How you know her: Let us count the ways. Anne Holton is the daughter of one former governor, Linwood Holton, and the wife of another, current U.S. Sen. Tim Kaine.
She is a former state secretary of education who still serves on the Virginia Board of Education and a former juvenile and domestic relations court judge who calls herself “a recovering lawyer.”
Since Aug. 1, she has served as interim president of George Mason University in Fairfax, where she was previously teaching undergraduate and graduate courses in education policy.
What’s new: Holton has been working to cement Mason’s prominent role in boosting Virginia’s tech-talent pipeline, including by creating new graduate facilities in Arlington County for digital innovation and computing as part of the state’s agreement with Amazon to build its new headquarters in Crystal City.
She’s also using her knowledge of state government to advocate for more state funding of Mason, which serves more than 37,000 students, many of them from disadvantaged backgrounds and the first generation of their families to attend college.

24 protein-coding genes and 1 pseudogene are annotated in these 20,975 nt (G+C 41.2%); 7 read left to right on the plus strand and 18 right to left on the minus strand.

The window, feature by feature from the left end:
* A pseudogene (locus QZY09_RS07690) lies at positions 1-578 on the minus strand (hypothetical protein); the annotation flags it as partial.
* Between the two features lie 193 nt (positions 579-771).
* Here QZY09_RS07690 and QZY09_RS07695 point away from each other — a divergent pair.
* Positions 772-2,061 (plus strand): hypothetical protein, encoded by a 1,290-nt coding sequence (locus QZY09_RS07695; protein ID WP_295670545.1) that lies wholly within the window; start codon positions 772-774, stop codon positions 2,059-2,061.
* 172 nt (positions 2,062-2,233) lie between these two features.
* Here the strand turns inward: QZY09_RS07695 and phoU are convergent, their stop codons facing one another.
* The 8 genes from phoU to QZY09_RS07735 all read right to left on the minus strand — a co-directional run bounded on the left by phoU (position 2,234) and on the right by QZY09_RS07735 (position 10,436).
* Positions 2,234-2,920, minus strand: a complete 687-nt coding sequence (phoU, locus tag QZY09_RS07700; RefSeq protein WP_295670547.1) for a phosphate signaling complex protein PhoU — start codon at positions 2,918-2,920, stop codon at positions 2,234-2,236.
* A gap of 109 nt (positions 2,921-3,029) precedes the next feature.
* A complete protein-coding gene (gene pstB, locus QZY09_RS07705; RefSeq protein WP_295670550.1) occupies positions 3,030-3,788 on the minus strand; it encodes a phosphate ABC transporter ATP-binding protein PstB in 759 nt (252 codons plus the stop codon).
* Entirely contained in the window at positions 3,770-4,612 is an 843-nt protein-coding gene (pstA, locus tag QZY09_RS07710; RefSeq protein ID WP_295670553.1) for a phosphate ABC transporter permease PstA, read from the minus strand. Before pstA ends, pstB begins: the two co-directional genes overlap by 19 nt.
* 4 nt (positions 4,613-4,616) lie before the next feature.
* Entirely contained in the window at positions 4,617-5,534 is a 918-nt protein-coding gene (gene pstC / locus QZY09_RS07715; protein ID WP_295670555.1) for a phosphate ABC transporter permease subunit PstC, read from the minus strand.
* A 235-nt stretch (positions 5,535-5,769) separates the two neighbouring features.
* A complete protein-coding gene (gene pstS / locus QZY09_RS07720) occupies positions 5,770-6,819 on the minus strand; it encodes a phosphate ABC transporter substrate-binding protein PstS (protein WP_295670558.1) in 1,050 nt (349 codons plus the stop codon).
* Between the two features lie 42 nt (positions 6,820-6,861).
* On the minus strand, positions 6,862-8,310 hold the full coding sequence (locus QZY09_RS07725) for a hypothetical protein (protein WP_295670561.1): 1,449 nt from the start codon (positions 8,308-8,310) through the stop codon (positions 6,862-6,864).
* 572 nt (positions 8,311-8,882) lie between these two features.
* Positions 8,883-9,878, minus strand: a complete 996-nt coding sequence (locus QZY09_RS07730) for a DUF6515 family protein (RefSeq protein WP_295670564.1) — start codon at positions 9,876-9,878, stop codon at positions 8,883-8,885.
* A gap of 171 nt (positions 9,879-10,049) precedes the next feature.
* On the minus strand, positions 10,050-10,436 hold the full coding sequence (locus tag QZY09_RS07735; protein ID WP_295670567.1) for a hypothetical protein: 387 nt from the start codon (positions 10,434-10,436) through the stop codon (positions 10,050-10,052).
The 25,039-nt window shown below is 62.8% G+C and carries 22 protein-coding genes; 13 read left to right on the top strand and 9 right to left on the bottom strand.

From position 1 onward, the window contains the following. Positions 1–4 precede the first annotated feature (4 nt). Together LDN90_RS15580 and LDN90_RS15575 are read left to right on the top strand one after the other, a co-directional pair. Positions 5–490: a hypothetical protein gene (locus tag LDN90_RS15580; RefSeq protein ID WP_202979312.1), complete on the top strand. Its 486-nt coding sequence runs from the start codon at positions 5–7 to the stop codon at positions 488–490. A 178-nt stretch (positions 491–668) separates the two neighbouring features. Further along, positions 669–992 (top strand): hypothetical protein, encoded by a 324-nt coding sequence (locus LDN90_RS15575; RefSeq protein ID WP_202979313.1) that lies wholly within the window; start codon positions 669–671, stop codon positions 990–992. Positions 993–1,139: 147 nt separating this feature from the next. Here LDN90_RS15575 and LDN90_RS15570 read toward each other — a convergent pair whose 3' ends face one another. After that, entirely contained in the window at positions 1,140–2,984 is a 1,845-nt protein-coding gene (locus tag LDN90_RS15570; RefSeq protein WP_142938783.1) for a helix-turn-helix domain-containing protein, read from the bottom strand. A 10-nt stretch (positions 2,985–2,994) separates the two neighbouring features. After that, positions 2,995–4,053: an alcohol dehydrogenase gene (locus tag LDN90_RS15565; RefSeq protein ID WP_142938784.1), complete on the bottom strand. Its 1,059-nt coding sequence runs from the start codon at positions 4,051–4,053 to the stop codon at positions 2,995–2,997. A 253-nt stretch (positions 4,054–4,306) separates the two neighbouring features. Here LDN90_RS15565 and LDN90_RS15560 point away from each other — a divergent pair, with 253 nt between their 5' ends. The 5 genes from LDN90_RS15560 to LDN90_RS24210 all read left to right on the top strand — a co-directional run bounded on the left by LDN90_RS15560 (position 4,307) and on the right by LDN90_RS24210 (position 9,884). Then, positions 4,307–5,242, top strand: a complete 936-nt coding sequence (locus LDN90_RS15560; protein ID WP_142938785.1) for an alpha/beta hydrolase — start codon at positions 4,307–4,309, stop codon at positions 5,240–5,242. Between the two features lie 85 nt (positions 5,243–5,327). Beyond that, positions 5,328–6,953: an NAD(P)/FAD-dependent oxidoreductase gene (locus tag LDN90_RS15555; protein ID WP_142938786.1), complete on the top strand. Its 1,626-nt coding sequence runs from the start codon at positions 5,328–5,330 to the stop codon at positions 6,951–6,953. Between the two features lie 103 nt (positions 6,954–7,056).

“It’s all about access to excellence,” she said. “We’re focusing on those who most need a trampoline to life success.”
Holton is getting results. Gov. Ralph Northam included an additional $22 million in his proposed budget for Mason to support enrollment of more in-state and transfer students.
His plan also includes $125 million in state funding the university must match for commitments to graduate education in the Amazon deal.
She has resisted calls to seek the presidency on a permanent basis because she wants to get back in the classroom, where she plans to teach an undergraduate course in “The Politics of American Education” next fall.
The George Mason Board of Visitors is expected to name a new president as soon as late February, and Holton said she would help with the transition through the end of her one-year contract on July 31.
It doesn’t leave much time for Holton and Kaine to spend in their North Side Richmond home.
“Neither of us is there as much as our hearts would have us be,” she said.
— Michael Martz